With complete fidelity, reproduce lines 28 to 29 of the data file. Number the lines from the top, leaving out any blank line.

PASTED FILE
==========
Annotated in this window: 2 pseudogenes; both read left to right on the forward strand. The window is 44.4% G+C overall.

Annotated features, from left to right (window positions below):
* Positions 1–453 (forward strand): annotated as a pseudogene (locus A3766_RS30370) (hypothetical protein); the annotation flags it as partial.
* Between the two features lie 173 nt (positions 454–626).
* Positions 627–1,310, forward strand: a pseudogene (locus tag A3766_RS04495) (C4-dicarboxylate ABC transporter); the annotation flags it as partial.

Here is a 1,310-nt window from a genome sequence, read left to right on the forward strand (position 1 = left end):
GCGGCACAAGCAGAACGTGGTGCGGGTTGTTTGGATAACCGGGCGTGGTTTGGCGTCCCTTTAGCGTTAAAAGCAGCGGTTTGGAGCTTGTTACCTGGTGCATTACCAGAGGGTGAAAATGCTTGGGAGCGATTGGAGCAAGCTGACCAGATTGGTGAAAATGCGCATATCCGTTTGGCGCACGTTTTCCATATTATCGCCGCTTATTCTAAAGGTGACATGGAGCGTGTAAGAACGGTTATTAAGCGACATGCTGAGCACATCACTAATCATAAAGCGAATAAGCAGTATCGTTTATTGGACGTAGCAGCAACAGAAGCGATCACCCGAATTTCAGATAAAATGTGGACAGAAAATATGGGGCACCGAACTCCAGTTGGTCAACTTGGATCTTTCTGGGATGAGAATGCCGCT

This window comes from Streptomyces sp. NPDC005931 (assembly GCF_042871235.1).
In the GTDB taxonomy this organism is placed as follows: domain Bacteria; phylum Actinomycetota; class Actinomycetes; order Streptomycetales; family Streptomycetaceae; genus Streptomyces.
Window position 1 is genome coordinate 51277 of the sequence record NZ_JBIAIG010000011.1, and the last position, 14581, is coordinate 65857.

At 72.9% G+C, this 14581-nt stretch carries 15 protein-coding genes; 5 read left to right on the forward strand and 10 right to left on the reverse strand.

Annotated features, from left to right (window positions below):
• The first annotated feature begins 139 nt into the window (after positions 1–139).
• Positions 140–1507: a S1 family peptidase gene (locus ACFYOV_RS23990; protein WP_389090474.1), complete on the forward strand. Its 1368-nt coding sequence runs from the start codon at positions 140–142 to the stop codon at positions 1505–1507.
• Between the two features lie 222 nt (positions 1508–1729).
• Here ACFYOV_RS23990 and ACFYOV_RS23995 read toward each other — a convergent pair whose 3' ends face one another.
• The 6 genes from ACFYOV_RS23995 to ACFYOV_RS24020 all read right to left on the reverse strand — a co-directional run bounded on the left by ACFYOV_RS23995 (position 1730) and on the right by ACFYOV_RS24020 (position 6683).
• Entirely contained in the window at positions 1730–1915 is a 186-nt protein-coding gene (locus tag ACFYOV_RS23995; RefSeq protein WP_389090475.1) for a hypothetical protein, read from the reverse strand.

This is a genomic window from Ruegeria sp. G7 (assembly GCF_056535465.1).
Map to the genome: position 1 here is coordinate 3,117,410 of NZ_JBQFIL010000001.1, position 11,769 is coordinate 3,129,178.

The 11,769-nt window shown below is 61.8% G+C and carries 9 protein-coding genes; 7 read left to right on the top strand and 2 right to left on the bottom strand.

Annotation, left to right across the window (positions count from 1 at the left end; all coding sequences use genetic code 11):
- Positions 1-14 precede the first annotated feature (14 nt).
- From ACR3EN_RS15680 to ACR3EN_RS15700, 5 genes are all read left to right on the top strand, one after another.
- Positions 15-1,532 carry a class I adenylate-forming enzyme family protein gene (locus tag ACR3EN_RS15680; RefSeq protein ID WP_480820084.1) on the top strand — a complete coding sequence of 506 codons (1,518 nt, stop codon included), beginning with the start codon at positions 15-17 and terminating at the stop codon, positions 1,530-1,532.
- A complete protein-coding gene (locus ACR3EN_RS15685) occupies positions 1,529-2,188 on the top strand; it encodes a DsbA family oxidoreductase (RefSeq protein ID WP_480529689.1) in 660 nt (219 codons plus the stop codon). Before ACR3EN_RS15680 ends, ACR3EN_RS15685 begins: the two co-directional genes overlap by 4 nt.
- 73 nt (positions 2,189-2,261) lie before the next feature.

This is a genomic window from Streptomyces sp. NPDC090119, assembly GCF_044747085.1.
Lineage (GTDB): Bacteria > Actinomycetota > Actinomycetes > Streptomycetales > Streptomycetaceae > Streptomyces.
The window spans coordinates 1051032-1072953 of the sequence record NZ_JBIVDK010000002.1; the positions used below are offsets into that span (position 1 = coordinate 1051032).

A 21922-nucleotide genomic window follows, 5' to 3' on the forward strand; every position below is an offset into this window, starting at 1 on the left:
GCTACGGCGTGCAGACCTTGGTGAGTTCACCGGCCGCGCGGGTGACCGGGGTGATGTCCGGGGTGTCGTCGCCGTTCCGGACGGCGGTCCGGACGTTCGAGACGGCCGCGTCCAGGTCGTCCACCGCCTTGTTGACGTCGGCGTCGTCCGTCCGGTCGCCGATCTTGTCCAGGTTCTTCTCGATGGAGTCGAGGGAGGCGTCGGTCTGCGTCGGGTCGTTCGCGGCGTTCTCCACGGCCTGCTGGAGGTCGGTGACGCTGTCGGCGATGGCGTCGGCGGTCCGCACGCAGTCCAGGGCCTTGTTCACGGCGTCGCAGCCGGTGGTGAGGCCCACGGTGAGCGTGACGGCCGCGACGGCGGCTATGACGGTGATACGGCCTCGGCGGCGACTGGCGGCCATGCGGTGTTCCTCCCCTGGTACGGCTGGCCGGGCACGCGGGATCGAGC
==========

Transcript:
This is a genomic window from Streptomyces sp. NPDC090119, assembly GCF_044747085.1.
Lineage (GTDB): Bacteria > Actinomycetota > Actinomycetes > Streptomycetales > Streptomycetaceae > Streptomyces.